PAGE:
and… congratulations on all you’ve achieved, especially your Bupa nomination and making it through to the finals. Well done.
I must confess when I first saw her “banana arm” (that’s what Matilda called it) I nearly passed out – it looked SO wrong!
Wow good on her, so brave! I’ve never broken anything before, I don’t know how I would cope.
I’ve only had hairline fractures in my finger and toe before, never a real break so I have no idea how much it would hurt. I suspect I would not cope all that well either!
GO Matilda! She’s amazingly brave and I hope she has a speedy recovery. Congratulations on all your hard work and the bupa nomination! That’s awesome.
Thanks so much Ness!
Huge bravery! I was terrified last week that I would need a cast on my foot because I didn’t think I’d cope with being unable to move it whenever I wanted.
The thought of a cast fills me with dread. She’s already over it – not looking forward to the next 6 weeks of irritation and complaint!
Congrats on all your blog and business successes this year, and well done to your daughter for her bravery!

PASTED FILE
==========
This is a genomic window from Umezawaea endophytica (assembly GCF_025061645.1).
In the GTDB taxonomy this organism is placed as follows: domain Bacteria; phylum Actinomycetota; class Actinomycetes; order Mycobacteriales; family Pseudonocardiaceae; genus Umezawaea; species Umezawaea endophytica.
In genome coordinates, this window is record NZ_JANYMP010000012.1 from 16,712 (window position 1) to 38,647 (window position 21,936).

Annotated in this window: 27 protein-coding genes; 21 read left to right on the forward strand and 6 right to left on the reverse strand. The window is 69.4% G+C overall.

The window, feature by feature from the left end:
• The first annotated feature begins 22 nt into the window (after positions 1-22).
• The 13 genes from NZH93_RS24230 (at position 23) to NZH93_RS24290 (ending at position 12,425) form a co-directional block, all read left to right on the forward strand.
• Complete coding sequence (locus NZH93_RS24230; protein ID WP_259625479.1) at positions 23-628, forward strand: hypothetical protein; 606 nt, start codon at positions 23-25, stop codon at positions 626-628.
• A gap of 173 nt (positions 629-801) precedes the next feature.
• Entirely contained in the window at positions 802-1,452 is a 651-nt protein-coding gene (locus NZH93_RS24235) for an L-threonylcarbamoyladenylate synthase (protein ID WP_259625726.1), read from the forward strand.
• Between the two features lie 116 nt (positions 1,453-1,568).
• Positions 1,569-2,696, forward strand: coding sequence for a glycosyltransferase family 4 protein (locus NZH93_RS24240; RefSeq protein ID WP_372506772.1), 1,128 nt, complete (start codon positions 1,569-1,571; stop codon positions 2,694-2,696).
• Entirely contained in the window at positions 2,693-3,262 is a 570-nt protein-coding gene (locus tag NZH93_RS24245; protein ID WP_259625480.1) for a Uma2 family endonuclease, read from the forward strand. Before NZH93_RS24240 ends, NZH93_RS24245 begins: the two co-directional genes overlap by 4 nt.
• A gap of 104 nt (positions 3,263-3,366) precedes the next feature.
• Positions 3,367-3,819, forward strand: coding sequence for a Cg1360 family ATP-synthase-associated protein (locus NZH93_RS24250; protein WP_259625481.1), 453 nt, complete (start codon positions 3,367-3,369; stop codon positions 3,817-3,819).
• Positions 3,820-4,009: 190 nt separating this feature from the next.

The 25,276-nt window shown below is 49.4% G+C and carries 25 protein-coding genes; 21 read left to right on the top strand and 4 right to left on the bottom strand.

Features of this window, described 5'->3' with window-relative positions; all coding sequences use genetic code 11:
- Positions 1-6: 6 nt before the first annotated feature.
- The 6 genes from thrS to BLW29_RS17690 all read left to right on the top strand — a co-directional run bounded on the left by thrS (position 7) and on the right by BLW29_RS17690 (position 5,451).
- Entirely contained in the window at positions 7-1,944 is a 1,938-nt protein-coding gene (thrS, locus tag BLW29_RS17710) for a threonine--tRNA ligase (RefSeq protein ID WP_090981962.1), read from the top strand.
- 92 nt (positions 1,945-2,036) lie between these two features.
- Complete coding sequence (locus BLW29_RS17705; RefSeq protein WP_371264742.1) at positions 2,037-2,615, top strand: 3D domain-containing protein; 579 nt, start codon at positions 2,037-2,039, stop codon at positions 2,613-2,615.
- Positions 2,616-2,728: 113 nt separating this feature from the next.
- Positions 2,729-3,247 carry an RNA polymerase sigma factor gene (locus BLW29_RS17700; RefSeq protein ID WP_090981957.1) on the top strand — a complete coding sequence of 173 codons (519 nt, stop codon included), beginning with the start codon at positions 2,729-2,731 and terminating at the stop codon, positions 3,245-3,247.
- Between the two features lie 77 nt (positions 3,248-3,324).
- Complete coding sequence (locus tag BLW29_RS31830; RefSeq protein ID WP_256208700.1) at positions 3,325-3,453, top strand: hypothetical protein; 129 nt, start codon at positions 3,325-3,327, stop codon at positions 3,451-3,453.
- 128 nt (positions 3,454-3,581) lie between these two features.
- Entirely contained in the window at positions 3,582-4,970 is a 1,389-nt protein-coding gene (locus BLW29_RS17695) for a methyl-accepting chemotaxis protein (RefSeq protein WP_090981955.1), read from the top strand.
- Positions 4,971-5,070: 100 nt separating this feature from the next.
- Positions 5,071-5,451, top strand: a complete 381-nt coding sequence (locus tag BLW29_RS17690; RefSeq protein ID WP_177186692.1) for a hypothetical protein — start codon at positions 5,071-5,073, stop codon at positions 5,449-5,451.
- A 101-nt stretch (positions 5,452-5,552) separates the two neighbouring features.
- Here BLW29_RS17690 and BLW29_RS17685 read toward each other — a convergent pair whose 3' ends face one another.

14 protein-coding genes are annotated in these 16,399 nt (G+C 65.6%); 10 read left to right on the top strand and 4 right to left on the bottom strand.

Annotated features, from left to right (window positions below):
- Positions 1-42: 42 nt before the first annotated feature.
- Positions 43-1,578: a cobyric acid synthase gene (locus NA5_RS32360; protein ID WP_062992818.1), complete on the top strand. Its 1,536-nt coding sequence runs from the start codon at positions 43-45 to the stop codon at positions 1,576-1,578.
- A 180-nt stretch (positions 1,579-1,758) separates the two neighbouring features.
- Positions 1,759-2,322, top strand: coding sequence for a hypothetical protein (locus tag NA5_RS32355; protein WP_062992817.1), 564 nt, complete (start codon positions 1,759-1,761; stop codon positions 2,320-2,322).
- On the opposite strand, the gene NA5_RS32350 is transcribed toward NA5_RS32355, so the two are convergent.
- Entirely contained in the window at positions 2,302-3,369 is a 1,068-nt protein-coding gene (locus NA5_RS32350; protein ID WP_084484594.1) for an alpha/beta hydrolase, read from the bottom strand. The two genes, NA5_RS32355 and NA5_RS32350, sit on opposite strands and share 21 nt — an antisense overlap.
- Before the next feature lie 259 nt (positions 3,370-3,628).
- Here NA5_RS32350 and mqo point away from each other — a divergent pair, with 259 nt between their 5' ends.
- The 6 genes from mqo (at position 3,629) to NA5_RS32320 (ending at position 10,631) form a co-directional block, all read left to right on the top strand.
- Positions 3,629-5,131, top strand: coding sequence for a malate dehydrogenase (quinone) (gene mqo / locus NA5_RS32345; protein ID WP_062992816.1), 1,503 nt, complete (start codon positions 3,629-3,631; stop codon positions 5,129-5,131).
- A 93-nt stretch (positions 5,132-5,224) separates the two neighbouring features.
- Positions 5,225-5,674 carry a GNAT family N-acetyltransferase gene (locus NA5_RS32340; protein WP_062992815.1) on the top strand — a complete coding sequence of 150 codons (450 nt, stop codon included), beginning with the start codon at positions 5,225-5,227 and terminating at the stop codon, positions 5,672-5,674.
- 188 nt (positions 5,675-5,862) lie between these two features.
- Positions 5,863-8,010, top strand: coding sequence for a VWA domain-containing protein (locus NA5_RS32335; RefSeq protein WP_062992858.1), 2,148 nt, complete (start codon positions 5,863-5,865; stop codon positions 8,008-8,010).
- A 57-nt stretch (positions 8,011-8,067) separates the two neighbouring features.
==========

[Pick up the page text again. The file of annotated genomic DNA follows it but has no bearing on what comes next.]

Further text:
Thanks Cate – it’s been a good year so far (except for the broken arm!)
What a time it was from that moment on Friday. yes, like many have said, I followed how things were going. Even more challenging with your DD…yet she has shown that she can deal with the formerly ‘unsealable’ and that too is testament to you too, her mum. So glad you are home (phew) but your week will be consumed by getting M from this situation to hopefully a fibreglass cast which will give you both some independence. Thinking of you and big congrats on the aforementioned achievements other than Miss M.
Thanks D – yes it was a huge weekend and I’m so glad we are now home. Still a week and half before we get the new cast but I’m hopeful it will bring her more comfort and more security when at school.
Best wishes for a speedy recovery for your daughter Matilda.
I’m most proud of overcoming my fear of driving and getting my licence at almost 33 years old!!
You should be proud of that Michelle – learning to drive is one of the most scary things you can do, at any age – well done!
Our brag books are very similar Kirsty! Poor Matilda, hopefully it heals up quickly and having a cast doesn’t bother her too much.
Thanks Janet x Good luck with your award nomination – when do you find out the result?